Sorry all, I'm still recovering from the overwhelming event Comic-Con has evolved into. Even Sunday was packed with wall to wall people, which is new. One hundred thousand individuals attended - and I think every one of 'em elbowed or jostled me. But I'm catching up on my sleep and the headache is starting to subside, so I'll do my best to try to fill you in.
The Show was amazing. Completely different than the other three times because this trip was purpose-driven. I was meeting Mom's Cancer bloggers in person, trying to get the word out there about the book, networking with the screenwriters, hanging with the dealers, all while scheduling in time with a half dozen friends throughout each day. It was an embarrassment of riches, but certainly a different feel than the old days when I could browse with impunity, and wander from panel to panel recording tidbits for Aint it Cool News.
The hotel I stayed in was more akin to a military dorm, complete with shared bathrooms and slamming doors all night long. And of course the elevator was broken just in time for the biggest convention in the world. But I was sooooo lucky to have the room at all...when Nurse Sis realized Mom wouldn't be able to make it to San Diego, I had to cancel our expensive suite and throw myself on my friends' mercy. Thank you Charles Yoakum for making sure I didn't have to drive in from another town every day!
But you all want to know about FRIDAY NIGHT: This was my first year actually attending the Eisner Awards. I had to jet back to the hotel to grab my Sony 150 camera so Mom could see it. Glad I had an industry camera, or else I wouldn't have had a prayer of catching anything from the audience zoomed in with just the camera mic. The shuttle buses took forever both ways, so I ended up arriving late instead of a half hour EARLY. I was freaking out and sweaty and all bad things...until I ran into Room 20 and saw that there were plenty of seats. Unlike the Masquerade ball, there isn't much of an audience for the Eisners. There are something like twenty round tables in front of the stage where the nominees and their guests drink and eat and lord it over the plebians behind them in the folding chairs.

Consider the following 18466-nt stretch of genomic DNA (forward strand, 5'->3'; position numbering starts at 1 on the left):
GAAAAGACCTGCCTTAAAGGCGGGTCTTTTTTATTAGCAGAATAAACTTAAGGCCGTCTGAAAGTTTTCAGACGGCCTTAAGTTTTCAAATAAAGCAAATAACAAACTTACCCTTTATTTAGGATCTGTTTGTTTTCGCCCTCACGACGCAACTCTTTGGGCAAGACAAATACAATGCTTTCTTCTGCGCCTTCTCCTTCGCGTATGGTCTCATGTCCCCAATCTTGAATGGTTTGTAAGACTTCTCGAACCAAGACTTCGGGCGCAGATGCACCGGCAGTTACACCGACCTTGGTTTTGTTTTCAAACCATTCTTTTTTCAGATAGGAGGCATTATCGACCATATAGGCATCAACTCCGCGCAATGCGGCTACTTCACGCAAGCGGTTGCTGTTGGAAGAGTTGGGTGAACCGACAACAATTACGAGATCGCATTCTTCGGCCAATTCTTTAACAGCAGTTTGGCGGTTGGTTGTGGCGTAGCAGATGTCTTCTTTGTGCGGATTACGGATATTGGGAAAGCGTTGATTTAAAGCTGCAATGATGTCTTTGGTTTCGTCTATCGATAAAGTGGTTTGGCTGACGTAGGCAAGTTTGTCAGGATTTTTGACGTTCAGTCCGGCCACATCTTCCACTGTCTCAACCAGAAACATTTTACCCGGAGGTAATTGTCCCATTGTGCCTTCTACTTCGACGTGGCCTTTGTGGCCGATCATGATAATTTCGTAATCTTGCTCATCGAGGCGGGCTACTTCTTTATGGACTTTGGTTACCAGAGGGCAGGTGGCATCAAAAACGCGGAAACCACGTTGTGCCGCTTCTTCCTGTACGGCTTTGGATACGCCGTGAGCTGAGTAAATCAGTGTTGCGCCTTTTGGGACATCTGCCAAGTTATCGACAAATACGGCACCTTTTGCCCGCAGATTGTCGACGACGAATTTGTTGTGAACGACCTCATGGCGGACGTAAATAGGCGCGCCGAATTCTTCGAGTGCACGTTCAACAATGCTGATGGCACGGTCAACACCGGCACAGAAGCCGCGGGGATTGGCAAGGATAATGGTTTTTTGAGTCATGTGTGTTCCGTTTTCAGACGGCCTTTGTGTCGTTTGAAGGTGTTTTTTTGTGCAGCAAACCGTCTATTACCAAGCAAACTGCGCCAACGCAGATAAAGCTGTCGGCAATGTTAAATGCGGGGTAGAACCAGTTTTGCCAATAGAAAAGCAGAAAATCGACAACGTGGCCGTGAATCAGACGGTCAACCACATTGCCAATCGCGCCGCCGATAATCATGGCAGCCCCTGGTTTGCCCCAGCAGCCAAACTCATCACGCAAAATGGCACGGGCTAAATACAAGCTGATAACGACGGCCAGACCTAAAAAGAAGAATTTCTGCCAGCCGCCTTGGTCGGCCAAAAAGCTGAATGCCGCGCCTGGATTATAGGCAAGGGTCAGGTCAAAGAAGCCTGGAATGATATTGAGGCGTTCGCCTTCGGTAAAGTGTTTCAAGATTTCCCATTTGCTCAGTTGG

Brian and his family was at a large table in the back row, which was great for me because I could see him and zoom in with the camera to capture his reactions for Mom. I'm not very good at guestimating numbers, but if you know room twenty, the audience was maybe a fourth full at the beginning. Charles and Mark found me immediately and had been saving my seat. They calmed me down, and it turns out the ceremony had started late anyway.
The stage was a podium and a table filled with the coveted Eisners, newly redesigned this year with a spinning globe for winners to fidget with. They left the big screens up from earlier in the day and had a camera shooting closeups of the stage so that the audience members had something to see. It went down like the Academy Awards - guest presenters every two or three categories, five nominees to a category. The Eisners were relentlessly remorse because of the death of Will Eisner. Which was appropriate, and I understand because when I heard of Brian's nomination, my second thought was that I couldn't believe he wouldn't get to shake Will's hand. Even so, at last the Oscars has levity and musical acts during their grueling marathon.